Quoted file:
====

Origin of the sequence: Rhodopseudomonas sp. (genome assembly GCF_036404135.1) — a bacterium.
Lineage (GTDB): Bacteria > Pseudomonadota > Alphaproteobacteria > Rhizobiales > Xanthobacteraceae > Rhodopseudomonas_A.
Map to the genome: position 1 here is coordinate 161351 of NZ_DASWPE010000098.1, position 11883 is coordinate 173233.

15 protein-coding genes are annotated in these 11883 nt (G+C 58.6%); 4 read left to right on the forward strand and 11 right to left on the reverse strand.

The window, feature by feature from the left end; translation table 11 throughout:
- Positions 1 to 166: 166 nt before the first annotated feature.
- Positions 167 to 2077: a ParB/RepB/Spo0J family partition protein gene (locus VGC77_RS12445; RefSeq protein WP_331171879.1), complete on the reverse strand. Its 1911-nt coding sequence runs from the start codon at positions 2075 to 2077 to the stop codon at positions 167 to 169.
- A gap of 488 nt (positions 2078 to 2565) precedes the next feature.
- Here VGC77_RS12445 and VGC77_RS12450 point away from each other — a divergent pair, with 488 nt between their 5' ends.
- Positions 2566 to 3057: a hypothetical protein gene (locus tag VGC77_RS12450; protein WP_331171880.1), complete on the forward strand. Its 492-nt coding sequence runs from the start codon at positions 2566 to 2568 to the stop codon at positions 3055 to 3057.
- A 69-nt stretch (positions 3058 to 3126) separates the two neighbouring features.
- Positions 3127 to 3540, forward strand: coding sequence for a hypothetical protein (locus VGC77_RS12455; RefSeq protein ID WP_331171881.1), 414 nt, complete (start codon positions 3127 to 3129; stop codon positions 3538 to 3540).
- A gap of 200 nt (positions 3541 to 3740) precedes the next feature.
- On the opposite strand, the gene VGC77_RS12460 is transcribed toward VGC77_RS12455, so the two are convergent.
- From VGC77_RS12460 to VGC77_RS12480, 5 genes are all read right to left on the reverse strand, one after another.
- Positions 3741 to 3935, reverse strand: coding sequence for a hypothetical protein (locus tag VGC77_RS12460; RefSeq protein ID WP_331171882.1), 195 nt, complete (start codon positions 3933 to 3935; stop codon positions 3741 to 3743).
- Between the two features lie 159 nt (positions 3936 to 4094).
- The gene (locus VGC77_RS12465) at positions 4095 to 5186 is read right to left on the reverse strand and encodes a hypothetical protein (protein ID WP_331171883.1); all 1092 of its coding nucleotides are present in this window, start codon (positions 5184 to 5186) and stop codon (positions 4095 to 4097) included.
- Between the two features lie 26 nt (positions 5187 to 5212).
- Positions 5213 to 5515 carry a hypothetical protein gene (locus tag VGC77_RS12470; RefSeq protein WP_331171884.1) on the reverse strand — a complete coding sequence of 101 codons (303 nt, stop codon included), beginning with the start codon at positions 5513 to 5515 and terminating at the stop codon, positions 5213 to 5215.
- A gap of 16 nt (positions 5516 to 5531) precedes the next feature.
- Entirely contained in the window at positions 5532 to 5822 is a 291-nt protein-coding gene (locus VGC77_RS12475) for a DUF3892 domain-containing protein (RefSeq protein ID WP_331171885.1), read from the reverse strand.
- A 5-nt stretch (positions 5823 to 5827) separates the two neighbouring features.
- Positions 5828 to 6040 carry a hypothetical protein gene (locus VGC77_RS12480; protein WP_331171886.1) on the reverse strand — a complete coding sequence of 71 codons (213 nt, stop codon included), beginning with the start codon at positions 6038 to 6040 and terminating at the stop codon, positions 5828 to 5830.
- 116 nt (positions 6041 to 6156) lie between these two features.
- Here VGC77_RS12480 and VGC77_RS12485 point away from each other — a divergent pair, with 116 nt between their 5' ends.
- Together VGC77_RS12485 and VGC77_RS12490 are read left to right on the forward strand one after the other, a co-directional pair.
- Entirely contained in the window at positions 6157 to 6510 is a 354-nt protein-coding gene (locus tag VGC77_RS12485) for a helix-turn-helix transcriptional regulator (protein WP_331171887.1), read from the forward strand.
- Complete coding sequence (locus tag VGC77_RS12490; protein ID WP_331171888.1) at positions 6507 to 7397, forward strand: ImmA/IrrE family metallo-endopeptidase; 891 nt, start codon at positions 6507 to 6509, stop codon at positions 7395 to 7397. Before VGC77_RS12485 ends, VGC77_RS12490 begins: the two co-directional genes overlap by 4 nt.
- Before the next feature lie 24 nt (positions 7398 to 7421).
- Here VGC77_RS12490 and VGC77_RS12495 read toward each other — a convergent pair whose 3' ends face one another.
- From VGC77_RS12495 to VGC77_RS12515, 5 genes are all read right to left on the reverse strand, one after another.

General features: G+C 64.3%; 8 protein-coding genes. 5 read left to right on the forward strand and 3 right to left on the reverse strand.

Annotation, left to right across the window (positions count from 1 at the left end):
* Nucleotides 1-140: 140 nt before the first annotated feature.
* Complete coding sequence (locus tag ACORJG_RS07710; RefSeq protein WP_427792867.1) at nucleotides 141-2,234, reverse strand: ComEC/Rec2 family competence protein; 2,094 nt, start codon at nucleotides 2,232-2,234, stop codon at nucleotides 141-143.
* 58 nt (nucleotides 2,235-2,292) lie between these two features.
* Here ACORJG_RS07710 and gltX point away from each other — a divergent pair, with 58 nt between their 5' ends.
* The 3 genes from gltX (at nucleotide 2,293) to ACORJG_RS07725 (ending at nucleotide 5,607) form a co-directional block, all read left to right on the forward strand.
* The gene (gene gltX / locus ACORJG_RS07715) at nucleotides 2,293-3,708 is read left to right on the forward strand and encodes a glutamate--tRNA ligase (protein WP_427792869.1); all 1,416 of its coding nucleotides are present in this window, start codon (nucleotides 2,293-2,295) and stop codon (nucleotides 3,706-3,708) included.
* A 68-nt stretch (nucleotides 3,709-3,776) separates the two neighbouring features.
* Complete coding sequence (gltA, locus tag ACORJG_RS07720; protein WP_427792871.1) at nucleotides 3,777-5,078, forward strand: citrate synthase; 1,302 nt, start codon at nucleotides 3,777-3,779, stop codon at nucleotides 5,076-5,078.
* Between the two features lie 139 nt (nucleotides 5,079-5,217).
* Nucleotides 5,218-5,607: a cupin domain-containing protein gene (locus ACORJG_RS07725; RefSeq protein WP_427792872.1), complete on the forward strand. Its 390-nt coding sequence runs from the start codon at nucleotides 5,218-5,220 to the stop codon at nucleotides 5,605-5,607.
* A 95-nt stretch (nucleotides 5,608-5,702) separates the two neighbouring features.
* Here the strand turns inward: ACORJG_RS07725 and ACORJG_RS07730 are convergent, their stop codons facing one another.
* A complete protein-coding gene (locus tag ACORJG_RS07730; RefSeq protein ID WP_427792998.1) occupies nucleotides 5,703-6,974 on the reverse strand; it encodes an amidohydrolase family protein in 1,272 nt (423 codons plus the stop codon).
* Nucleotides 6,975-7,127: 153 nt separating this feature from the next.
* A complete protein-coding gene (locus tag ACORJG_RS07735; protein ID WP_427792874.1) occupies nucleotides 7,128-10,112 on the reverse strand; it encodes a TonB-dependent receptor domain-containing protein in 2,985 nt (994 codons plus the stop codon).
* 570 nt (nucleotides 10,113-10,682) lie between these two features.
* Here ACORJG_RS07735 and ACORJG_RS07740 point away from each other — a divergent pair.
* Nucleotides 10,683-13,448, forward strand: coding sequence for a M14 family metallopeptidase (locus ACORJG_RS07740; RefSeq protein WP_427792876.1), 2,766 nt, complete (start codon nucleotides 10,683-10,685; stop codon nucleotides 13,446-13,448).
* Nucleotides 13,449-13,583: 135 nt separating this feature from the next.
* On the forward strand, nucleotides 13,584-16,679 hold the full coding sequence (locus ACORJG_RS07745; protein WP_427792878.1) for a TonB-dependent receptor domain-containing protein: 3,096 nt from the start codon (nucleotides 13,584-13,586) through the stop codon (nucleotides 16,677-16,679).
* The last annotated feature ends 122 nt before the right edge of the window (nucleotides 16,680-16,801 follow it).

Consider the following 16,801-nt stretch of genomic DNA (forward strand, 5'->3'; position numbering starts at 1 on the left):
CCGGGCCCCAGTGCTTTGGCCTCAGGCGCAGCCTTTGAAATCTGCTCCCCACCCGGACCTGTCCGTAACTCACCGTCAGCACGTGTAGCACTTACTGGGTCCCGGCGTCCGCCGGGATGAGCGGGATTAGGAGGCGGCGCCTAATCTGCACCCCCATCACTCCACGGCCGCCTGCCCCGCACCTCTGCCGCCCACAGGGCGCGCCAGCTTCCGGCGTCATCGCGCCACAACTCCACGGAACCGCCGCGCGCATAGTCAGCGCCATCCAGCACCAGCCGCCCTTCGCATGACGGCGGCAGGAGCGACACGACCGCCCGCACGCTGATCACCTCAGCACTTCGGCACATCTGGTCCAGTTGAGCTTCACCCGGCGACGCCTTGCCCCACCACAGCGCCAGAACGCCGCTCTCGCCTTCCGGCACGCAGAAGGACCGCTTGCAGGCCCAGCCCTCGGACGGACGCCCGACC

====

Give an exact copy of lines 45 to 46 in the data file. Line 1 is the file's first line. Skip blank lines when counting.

* A 95-nt stretch (nucleotides 5,608-5,702) separates the two neighbouring features.
* Here the strand turns inward: ACORJG_RS07725 and ACORJG_RS07730 are convergent, their stop codons facing one another.